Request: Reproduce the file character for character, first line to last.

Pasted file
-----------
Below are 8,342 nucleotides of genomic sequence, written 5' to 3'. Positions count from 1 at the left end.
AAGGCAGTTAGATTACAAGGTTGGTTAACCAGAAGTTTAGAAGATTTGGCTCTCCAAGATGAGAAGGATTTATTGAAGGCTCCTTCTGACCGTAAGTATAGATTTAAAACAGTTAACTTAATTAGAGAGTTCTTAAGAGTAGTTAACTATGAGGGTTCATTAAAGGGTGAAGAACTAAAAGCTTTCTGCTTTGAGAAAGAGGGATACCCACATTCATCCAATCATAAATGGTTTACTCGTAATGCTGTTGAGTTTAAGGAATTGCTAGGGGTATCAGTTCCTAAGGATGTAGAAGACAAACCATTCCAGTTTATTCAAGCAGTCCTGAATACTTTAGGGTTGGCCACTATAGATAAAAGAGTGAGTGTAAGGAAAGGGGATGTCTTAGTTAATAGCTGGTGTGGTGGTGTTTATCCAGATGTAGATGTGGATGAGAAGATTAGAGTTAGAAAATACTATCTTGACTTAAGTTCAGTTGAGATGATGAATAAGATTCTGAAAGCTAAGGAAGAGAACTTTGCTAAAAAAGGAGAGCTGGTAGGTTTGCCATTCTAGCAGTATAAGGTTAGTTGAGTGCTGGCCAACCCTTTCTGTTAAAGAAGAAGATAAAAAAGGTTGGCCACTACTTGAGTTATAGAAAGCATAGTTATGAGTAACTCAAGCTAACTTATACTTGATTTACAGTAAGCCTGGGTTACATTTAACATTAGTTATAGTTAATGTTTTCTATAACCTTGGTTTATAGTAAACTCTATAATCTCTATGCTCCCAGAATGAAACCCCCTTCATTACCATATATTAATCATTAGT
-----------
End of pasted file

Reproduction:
Below are 8,342 nucleotides of genomic sequence, written 5' to 3'. Positions count from 1 at the left end.
AAGGCAGTTAGATTACAAGGTTGGTTAACCAGAAGTTTAGAAGATTTGGCTCTCCAAGATGAGAAGGATTTATTGAAGGCTCCTTCTGACCGTAAGTATAGATTTAAAACAGTTAACTTAATTAGAGAGTTCTTAAGAGTAGTTAACTATGAGGGTTCATTAAAGGGTGAAGAACTAAAAGCTTTCTGCTTTGAGAAAGAGGGATACCCACATTCATCCAATCATAAATGGTTTACTCGTAATGCTGTTGAGTTTAAGGAATTGCTAGGGGTATCAGTTCCTAAGGATGTAGAAGACAAACCATTCCAGTTTATTCAAGCAGTCCTGAATACTTTAGGGTTGGCCACTATAGATAAAAGAGTGAGTGTAAGGAAAGGGGATGTCTTAGTTAATAGCTGGTGTGGTGGTGTTTATCCAGATGTAGATGTGGATGAGAAGATTAGAGTTAGAAAATACTATCTTGACTTAAGTTCAGTTGAGATGATGAATAAGATTCTGAAAGCTAAGGAAGAGAACTTTGCTAAAAAAGGAGAGCTGGTAGGTTTGCCATTCTAGCAGTATAAGGTTAGTTGAGTGCTGGCCAACCCTTTCTGTTAAAGAAGAAGATAAAAAAGGTTGGCCACTACTTGAGTTATAGAAAGCATAGTTATGAGTAACTCAAGCTAACTTATACTTGATTTACAGTAAGCCTGGGTTACATTTAACATTAGTTATAGTTAATGTTTTCTATAACCTTGGTTTATAGTAAACTCTATAATCTCTATGCTCCCAGAATGAAACCCCCTTCATTACCATATATTAATCATTAGT